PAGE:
Preserving the environment and municipal rights are on Cary leaders’ minds as the General Assembly prepares to convene in May.
The Cary Town Council unanimously passed a resolution on Thursday asking state lawmakers to:
“This is something that I’d really like us to work on getting out to our citizens so they understand what’s happening at the state level and what it means to their living here in Cary,” Councilwoman Jennifer Robinson said of the resolution.
Jordan Lake is Cary’s main source of drinking water. Last year, legislators from the Triad successfully pushed to delay lake cleanup rules in favor of a less-expensive plan to use water-circulating devices that some lawmakers claim will curb algae pollution.
Before the delay, the town began implementing nutrient management strategies in accordance with the 2009 cleanup plan.
An alternative plan using the water-circulating devices is expected to go before state lawmakers this year.
“Cary supports the state’s existing Jordan Lake rules, which are a result of years of stakeholder input and, ultimately, a balanced compromise with real potential to make a positive, meaningful and lasting impact on the lake,” the resolution says.
Questions about fracking
Republican state leaders are also in the process of crafting regulation for shale gas extraction, known as fracking, which is currently prohibited throughout the state.
Western Cary is part of a large basin which may contain gas reserves, but the potential for extracting shale gas remains unclear.
Cary doesn’t have fracking rules, but council members say they want “strong” regulations. The resolution asks for a “regulatory framework that protects the health, safety and welfare” of residents and the environment.
“Anytime that you have something that affects the community, you want to have some control of it,” Councilman Jack Smith said after the meeting.
While the council passed the resolution without commenting on the merits or detriments of fracking, some residents involved in town government have already researched the issue and made up their minds.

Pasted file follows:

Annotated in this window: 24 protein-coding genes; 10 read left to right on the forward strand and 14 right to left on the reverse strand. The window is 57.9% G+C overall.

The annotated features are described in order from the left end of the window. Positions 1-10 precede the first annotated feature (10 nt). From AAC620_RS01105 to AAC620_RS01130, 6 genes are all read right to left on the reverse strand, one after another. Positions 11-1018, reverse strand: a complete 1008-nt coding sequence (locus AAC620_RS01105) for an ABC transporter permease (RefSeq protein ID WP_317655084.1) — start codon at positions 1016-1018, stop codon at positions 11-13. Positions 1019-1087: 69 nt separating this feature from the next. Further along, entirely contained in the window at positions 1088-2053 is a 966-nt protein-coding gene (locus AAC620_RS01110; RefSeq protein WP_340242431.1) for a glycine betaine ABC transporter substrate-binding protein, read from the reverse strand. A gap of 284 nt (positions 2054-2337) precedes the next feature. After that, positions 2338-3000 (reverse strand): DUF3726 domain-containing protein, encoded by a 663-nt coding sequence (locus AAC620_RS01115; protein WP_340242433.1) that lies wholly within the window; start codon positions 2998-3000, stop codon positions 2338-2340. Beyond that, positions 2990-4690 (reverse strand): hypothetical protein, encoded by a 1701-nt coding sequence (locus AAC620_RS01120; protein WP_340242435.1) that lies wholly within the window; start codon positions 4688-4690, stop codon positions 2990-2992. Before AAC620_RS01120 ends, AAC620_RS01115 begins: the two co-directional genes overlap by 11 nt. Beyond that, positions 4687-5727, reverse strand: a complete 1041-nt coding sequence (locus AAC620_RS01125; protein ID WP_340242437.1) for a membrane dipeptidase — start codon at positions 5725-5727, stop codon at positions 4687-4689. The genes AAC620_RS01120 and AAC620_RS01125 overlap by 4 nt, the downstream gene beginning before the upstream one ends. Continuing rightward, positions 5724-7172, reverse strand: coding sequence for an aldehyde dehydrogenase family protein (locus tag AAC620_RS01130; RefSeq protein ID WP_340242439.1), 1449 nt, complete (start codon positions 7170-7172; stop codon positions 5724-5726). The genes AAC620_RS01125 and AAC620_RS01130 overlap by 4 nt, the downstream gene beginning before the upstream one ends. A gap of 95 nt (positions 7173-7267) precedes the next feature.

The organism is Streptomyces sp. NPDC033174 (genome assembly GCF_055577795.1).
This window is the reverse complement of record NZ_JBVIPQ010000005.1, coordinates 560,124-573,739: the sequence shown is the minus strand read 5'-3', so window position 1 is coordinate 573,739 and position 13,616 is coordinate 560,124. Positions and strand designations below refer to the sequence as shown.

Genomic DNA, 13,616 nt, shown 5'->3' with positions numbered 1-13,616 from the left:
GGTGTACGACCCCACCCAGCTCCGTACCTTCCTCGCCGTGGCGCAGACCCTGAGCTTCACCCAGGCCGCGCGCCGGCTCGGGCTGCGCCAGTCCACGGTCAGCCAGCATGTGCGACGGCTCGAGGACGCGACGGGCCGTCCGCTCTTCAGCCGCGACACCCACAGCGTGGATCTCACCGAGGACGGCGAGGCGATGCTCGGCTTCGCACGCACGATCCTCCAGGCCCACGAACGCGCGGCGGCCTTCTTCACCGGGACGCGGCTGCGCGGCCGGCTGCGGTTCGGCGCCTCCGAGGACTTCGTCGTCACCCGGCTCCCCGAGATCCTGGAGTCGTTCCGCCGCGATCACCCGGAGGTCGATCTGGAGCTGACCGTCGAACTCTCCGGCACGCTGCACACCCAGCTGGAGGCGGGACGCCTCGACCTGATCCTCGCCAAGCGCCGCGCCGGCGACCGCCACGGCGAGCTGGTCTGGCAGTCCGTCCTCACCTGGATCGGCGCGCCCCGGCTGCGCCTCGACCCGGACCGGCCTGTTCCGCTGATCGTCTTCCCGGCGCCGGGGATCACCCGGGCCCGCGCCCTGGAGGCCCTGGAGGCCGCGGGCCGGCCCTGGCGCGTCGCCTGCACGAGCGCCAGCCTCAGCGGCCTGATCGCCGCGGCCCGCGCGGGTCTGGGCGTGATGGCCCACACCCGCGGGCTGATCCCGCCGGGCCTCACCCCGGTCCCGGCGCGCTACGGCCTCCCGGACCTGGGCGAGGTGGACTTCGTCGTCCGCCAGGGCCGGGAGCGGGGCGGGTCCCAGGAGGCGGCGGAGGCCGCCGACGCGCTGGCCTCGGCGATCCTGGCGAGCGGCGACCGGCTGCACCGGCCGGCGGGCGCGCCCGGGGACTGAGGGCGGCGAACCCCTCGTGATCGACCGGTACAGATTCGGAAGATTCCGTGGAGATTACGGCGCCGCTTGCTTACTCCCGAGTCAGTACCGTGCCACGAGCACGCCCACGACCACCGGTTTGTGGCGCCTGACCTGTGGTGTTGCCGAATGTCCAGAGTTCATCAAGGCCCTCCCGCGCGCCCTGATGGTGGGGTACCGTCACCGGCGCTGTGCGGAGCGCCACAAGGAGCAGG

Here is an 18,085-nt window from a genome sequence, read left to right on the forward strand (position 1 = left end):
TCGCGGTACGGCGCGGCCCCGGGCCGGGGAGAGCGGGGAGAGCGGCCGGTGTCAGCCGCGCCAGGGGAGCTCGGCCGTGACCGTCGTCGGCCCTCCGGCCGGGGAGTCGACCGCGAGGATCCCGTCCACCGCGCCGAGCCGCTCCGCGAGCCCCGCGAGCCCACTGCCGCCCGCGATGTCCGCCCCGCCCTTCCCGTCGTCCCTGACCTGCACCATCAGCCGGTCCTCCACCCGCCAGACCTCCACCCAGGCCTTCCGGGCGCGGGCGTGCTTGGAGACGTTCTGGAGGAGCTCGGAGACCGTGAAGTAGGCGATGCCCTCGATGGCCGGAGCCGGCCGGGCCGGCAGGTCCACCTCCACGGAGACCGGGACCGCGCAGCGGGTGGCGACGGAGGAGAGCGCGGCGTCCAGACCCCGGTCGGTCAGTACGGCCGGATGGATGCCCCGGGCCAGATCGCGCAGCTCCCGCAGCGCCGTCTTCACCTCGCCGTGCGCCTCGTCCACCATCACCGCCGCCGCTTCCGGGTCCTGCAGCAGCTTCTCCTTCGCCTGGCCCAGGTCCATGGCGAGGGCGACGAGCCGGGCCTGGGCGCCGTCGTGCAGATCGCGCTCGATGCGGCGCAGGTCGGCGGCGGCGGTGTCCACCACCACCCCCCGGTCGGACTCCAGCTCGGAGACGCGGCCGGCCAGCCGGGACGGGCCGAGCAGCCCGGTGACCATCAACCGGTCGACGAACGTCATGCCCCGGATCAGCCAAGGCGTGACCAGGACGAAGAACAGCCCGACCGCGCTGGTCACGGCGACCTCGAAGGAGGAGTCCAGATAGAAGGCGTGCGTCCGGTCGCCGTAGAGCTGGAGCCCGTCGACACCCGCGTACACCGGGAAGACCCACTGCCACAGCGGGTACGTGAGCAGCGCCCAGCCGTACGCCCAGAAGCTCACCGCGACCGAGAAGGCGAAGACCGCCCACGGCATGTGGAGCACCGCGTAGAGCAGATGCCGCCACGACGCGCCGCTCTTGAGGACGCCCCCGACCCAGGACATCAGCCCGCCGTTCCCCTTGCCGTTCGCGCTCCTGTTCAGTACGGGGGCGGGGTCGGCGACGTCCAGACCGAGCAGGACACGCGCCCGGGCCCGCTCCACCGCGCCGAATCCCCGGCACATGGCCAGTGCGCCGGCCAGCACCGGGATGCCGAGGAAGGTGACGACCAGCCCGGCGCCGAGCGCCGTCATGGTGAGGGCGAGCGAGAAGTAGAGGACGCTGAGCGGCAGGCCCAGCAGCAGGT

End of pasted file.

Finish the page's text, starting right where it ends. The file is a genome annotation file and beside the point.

Cary’s Shale Gas Development Subcommittee agreed in December that it will recommend town leaders ban fracking until the Environmental Protection Agency releases a much-anticipated study on the practice in 2016.
Issues of appearance
Meanwhile, leaders in this aesthetically conscious town hope to preserve their say in housing design.
House Bill 150, sponsored by Republican state Rep. Nelson Dollar of Cary, would prohibit local governments from withholding building permits based on design elements such as building materials or garage size.
The bill should worry any Cary homeowner because property values are at stake, Robinson said.
If the bill passes, local governments would have no recourse against a developer who wants to build a home that’s considered out of character with others in the neighborhood.
“A lot of citizens would be bothered to know that we’d be legally prohibited from responding to their requests for help,” Robinson said.
Despite opposition from local mayors and the N.C. League of Municipalities, the House passed the bill 94-22 last March.
The bill never made it to the Senate floor but can still become law if passed during this year’s session.
Support for privilege tax reform
Cary’s legislative agenda isn’t exclusive to town worries.
The resolution passed by the council expresses support for reforming the municipal privilege tax.
Privilege taxes are fees local governments impose on businesses operating in cities and towns.
Republican lawmakers have said they want to change and possibly eliminate the privilege tax because some municipalities don’t treat businesses equally – some businesses pay a flat fee while others pay a large fee that’s sometimes dependent on revenue or their number of employees.
Cary’s resolution says the town supports making the privilege tax “more consistent, understandable, and easy to collect while both maintaining the tax as significant revenue source and avoiding significant increases in liability for existing taxpayers.”